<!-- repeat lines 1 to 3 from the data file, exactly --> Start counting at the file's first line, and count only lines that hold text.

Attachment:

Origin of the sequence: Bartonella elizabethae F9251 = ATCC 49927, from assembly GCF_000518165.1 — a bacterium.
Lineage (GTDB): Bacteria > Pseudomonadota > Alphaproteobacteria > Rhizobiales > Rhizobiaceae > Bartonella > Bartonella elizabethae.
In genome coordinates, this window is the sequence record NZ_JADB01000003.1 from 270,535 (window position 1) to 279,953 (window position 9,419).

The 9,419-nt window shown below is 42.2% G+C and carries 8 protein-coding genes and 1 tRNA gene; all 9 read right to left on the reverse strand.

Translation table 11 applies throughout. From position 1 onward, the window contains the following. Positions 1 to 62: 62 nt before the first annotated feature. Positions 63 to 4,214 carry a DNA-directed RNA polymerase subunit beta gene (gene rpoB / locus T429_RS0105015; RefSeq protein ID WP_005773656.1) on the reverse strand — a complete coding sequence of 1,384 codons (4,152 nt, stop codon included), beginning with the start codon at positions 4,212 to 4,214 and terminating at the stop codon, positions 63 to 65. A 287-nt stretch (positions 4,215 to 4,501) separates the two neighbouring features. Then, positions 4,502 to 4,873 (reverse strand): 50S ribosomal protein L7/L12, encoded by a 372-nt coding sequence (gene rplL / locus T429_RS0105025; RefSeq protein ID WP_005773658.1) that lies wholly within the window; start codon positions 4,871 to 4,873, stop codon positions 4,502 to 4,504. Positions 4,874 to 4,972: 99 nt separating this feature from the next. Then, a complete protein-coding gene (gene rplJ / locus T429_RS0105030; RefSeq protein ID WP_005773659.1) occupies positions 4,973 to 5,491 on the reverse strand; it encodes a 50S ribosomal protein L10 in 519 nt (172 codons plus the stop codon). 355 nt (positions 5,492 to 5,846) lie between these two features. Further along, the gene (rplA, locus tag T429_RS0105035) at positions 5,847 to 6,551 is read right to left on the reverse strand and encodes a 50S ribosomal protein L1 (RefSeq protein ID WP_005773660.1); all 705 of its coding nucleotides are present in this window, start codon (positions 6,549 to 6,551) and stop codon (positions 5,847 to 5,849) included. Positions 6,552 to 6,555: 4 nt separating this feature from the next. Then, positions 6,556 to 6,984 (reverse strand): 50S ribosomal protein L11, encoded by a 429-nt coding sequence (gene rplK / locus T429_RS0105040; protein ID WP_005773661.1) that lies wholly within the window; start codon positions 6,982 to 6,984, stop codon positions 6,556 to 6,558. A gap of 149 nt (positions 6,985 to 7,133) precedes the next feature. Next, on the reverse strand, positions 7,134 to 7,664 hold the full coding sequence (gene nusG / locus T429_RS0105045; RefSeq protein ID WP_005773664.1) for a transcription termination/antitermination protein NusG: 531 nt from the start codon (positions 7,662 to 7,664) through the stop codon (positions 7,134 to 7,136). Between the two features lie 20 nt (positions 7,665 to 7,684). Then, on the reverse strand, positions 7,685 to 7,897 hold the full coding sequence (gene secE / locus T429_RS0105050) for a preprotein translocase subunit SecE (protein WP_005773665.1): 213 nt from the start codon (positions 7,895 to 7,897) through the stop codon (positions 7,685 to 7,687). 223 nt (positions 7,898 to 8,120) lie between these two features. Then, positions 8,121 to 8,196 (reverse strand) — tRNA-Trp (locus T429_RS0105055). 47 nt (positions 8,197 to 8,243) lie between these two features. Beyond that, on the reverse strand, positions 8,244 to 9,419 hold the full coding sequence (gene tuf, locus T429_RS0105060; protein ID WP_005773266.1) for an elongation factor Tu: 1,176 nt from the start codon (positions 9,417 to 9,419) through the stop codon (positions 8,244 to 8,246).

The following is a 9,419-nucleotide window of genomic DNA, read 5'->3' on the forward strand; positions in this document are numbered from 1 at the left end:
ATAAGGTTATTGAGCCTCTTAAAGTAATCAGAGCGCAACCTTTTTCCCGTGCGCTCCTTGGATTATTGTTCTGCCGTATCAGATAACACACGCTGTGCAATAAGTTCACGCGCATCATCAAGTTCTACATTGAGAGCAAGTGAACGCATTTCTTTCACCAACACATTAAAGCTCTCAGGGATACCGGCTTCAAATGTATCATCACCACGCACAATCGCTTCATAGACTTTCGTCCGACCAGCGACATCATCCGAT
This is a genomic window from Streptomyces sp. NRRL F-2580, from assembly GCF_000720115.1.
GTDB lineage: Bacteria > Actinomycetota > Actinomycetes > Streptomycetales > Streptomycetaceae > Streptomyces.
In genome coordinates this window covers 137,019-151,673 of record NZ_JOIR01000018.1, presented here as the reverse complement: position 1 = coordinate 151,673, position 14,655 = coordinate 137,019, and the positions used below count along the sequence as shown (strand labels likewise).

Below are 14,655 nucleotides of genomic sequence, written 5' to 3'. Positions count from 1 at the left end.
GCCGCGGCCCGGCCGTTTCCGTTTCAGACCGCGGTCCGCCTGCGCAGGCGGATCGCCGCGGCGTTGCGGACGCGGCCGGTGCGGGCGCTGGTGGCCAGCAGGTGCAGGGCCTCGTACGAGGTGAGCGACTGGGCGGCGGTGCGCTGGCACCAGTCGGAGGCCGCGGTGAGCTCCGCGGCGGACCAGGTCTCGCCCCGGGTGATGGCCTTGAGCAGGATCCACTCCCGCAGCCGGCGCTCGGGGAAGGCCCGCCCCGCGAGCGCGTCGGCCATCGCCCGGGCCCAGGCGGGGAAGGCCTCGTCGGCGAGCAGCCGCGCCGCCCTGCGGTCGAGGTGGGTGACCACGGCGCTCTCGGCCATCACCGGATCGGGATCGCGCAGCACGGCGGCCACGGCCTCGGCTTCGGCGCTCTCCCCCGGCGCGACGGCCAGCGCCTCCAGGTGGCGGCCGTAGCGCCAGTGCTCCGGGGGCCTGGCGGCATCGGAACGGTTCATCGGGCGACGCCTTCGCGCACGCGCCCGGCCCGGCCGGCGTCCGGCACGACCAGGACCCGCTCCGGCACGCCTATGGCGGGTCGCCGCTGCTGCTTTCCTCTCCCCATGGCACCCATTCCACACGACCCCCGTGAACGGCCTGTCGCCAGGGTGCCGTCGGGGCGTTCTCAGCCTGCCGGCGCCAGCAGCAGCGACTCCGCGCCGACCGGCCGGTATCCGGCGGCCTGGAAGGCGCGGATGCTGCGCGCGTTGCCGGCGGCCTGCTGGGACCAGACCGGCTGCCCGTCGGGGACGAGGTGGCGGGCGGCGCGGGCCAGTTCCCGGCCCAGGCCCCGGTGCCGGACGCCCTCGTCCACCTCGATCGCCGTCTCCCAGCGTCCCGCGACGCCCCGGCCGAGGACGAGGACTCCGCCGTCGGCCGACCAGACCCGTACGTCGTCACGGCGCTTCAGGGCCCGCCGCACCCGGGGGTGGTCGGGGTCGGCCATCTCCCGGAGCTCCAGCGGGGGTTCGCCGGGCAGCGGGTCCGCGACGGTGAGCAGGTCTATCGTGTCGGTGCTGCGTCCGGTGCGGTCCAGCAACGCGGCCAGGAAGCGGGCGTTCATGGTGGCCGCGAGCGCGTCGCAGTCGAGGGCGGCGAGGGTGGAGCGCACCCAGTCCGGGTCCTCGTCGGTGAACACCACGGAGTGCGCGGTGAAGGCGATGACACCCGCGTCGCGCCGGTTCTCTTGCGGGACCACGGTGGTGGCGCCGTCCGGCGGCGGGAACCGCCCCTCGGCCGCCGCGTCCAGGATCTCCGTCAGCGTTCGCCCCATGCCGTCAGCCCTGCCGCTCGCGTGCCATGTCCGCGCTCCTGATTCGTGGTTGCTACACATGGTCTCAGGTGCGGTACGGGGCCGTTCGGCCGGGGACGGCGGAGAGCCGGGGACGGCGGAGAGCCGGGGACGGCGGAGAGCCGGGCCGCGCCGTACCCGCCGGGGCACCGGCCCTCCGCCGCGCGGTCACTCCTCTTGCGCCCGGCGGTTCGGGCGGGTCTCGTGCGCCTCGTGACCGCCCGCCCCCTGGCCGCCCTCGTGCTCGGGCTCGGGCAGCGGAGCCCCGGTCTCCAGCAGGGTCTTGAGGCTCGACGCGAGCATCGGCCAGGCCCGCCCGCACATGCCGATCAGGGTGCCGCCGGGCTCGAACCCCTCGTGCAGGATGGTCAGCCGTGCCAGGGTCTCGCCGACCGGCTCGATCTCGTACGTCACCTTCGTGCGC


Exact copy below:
Origin of the sequence: Bartonella elizabethae F9251 = ATCC 49927, from assembly GCF_000518165.1 — a bacterium.
Lineage (GTDB): Bacteria > Pseudomonadota > Alphaproteobacteria > Rhizobiales > Rhizobiaceae > Bartonella > Bartonella elizabethae.
In genome coordinates, this window is the sequence record NZ_JADB01000003.1 from 270,535 (window position 1) to 279,953 (window position 9,419).